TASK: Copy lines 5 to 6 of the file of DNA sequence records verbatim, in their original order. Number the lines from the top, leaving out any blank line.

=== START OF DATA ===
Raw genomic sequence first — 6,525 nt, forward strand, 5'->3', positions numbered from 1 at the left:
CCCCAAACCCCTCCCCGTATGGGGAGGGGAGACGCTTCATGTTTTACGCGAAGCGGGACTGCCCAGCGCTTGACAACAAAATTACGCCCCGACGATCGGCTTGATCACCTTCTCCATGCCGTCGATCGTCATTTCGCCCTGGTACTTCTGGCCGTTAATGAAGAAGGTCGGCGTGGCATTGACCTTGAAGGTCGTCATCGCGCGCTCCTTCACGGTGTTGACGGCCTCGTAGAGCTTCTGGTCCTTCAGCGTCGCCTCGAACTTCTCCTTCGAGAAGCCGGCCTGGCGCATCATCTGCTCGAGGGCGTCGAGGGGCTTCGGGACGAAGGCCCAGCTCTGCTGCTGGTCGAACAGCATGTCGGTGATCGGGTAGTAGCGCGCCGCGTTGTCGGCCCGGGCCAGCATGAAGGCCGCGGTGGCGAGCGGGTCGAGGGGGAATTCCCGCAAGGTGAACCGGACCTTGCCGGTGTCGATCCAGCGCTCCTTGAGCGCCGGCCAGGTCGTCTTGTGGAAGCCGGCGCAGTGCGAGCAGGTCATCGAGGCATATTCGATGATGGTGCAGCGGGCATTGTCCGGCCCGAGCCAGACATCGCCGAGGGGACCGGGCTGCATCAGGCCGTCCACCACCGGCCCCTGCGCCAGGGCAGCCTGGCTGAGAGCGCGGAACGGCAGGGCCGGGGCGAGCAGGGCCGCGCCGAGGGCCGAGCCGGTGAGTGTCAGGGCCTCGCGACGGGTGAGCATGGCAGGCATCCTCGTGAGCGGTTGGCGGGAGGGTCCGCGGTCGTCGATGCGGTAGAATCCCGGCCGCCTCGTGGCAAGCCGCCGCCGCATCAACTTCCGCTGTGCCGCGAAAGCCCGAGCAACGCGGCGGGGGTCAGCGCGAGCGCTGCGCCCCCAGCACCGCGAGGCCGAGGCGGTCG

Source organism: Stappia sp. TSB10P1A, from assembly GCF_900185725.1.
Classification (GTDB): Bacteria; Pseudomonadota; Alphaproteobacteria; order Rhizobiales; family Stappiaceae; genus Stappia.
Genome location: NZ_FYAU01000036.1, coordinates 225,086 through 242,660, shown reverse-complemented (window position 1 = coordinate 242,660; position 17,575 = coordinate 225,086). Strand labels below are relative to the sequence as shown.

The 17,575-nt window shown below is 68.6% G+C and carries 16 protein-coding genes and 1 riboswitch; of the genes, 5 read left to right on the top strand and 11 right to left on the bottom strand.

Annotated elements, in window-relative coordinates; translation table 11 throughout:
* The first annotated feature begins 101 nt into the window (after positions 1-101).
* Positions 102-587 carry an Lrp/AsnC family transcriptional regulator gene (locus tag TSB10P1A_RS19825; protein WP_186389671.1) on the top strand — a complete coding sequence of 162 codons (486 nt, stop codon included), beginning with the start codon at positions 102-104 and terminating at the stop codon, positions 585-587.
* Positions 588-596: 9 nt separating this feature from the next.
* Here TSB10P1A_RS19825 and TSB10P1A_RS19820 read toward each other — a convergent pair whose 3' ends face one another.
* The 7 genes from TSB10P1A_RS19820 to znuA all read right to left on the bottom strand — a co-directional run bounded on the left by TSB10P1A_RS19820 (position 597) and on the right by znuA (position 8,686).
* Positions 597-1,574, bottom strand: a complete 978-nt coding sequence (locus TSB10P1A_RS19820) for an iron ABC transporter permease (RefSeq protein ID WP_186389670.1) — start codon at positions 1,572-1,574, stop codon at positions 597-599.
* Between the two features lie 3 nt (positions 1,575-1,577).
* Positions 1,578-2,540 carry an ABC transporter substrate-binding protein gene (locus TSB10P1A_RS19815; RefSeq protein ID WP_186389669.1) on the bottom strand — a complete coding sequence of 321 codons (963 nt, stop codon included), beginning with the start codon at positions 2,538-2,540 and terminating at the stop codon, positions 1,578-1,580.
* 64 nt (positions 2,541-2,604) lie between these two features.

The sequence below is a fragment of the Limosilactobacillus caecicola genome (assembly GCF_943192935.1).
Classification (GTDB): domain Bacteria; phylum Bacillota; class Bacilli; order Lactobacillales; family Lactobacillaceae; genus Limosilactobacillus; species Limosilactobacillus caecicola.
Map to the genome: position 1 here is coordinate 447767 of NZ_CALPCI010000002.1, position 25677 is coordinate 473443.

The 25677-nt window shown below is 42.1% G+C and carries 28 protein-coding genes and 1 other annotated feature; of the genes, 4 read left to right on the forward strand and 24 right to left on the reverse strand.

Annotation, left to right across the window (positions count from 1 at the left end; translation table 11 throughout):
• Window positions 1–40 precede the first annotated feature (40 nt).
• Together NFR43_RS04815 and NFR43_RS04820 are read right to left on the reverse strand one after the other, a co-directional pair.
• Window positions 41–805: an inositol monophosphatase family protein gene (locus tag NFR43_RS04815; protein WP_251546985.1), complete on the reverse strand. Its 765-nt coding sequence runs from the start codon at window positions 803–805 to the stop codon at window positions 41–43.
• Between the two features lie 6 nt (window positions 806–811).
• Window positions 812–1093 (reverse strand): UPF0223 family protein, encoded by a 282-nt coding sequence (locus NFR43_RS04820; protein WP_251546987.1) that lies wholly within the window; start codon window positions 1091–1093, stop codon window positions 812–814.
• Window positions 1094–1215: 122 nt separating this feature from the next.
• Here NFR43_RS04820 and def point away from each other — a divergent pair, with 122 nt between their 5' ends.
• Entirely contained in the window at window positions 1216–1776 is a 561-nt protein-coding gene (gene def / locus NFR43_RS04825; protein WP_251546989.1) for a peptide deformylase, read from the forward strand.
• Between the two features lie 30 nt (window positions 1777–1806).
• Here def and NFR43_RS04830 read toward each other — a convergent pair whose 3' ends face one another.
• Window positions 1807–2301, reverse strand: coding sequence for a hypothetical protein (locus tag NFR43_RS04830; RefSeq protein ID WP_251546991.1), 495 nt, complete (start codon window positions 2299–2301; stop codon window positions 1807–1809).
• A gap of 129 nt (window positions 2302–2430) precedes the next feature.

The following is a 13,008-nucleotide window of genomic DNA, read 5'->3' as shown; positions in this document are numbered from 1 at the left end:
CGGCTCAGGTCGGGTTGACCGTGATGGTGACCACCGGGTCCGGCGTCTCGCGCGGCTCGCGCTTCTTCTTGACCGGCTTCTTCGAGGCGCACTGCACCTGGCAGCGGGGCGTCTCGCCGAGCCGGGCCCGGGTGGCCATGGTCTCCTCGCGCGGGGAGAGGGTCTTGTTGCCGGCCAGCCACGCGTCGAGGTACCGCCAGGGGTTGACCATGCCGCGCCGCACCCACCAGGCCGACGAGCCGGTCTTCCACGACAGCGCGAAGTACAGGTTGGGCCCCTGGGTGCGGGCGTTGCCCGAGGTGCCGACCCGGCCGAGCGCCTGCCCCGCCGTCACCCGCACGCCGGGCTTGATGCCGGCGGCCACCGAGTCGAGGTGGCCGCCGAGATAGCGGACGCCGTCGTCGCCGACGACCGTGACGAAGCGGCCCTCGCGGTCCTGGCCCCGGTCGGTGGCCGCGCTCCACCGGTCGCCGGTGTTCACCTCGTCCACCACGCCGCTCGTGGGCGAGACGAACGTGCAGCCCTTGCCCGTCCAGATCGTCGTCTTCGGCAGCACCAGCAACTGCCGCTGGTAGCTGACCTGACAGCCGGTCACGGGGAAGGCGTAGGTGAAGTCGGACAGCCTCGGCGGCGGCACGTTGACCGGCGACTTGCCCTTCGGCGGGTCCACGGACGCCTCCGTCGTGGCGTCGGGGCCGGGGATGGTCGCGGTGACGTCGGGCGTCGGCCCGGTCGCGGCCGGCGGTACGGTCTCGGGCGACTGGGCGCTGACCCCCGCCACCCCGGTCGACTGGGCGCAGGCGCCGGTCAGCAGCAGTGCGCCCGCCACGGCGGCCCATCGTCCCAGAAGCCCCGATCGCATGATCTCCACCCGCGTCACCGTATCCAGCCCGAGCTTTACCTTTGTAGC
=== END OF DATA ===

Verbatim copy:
Genome location: NZ_FYAU01000036.1, coordinates 225,086 through 242,660, shown reverse-complemented (window position 1 = coordinate 242,660; position 17,575 = coordinate 225,086). Strand labels below are relative to the sequence as shown.

The 17,575-nt window shown below is 68.6% G+C and carries 16 protein-coding genes and 1 riboswitch; of the genes, 5 read left to right on the top strand and 11 right to left on the bottom strand.